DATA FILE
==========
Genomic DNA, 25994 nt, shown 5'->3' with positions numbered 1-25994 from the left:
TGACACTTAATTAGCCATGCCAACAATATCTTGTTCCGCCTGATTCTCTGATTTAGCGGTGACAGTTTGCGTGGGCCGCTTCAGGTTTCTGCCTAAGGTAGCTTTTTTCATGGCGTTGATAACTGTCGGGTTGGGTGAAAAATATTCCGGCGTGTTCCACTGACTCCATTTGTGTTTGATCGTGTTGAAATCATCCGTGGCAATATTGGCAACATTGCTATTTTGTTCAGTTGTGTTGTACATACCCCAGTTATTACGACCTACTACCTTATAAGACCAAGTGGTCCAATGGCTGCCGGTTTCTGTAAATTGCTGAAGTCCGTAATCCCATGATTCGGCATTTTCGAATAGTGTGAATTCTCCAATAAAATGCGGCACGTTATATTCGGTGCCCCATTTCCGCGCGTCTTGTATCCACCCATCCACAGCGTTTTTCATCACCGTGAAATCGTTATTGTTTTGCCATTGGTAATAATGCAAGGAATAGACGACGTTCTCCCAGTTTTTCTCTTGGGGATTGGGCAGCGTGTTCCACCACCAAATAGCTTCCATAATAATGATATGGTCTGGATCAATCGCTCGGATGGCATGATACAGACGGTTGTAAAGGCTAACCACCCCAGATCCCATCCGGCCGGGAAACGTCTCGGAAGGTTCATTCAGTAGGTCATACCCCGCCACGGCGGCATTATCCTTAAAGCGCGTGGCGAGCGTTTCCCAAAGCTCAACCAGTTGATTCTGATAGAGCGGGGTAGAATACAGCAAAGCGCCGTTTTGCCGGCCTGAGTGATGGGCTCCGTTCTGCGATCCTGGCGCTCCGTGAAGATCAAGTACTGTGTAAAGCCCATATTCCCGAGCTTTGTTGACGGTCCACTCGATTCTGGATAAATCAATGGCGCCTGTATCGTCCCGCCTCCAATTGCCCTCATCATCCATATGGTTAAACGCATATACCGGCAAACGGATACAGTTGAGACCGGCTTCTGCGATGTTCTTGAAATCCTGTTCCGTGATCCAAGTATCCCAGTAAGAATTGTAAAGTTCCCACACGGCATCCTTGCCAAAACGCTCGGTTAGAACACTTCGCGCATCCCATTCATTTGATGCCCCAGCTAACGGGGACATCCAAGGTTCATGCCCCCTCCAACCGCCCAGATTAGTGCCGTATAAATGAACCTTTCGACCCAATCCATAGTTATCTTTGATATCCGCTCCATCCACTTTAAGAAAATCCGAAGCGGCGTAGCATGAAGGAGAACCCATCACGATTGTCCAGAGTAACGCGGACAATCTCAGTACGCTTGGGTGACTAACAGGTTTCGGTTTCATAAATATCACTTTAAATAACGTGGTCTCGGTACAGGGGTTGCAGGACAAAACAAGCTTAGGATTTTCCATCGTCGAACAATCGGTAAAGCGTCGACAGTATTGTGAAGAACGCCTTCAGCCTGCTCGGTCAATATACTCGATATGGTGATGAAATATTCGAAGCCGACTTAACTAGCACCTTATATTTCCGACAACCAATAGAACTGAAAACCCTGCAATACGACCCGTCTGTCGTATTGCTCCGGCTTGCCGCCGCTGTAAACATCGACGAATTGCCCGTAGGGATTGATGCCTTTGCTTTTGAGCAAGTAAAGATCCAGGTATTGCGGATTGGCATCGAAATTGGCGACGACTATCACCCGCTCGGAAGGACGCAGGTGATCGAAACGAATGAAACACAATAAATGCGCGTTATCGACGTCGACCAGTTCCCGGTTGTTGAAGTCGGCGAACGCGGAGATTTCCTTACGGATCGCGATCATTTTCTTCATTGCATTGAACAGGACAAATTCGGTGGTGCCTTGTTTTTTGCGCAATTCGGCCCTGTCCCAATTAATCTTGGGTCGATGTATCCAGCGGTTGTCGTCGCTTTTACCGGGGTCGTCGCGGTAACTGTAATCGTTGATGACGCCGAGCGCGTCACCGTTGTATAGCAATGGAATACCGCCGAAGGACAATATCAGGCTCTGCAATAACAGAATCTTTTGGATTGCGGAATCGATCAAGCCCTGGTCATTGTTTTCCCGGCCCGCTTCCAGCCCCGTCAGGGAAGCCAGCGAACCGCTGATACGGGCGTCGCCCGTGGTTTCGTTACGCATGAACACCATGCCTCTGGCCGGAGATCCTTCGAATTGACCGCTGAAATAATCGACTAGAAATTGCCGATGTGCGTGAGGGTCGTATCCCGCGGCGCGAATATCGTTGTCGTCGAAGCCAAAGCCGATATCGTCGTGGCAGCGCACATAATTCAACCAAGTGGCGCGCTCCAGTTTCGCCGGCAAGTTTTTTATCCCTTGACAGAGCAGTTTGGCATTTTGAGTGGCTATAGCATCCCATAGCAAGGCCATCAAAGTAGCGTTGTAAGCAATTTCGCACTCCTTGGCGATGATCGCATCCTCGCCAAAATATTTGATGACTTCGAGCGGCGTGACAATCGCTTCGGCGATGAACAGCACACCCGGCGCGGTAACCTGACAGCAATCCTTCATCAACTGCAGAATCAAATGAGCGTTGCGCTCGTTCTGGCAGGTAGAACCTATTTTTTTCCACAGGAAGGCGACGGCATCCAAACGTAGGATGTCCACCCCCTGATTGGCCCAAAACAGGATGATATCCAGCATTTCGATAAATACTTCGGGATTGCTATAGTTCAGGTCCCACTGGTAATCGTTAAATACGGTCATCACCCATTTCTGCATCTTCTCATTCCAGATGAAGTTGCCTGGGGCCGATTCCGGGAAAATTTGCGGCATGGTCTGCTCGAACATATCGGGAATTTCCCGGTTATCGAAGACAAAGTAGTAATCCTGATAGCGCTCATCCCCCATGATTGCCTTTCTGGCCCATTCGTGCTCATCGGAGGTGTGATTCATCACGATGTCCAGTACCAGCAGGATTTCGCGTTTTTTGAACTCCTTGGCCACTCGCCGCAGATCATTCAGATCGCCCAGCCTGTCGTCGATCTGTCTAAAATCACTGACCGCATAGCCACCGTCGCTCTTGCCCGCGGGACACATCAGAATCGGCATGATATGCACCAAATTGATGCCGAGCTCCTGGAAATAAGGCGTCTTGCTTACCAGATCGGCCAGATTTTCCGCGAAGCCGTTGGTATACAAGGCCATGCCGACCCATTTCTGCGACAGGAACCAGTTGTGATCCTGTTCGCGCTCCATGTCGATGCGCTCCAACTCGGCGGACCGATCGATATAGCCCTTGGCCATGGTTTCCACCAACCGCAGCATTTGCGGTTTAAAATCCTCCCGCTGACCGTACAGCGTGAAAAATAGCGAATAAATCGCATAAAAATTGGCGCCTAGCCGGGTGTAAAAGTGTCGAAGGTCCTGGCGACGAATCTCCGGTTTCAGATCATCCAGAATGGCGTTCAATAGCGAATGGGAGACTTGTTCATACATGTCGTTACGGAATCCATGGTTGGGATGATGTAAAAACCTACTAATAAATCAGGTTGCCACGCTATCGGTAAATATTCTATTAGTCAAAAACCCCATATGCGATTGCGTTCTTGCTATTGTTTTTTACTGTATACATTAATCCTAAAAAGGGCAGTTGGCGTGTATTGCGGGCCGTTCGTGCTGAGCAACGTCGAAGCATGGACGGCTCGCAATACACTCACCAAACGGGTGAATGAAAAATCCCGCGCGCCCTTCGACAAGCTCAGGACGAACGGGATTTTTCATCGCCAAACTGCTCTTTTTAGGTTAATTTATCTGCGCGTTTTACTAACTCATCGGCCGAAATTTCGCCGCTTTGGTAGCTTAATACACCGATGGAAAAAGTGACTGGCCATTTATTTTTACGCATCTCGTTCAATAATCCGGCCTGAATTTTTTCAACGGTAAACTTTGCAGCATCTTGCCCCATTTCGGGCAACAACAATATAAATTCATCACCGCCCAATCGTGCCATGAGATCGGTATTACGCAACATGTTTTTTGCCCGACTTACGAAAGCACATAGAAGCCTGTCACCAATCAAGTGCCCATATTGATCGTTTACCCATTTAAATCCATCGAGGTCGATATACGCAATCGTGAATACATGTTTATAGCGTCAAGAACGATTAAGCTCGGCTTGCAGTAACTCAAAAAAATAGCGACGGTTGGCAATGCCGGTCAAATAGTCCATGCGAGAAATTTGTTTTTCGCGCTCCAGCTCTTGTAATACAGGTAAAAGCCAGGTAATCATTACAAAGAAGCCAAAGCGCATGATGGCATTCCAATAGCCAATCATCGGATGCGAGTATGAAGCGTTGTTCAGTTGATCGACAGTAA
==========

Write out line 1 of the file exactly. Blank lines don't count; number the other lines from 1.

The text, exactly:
Genomic DNA, 25994 nt, shown 5'->3' with positions numbered 1-25994 from the left: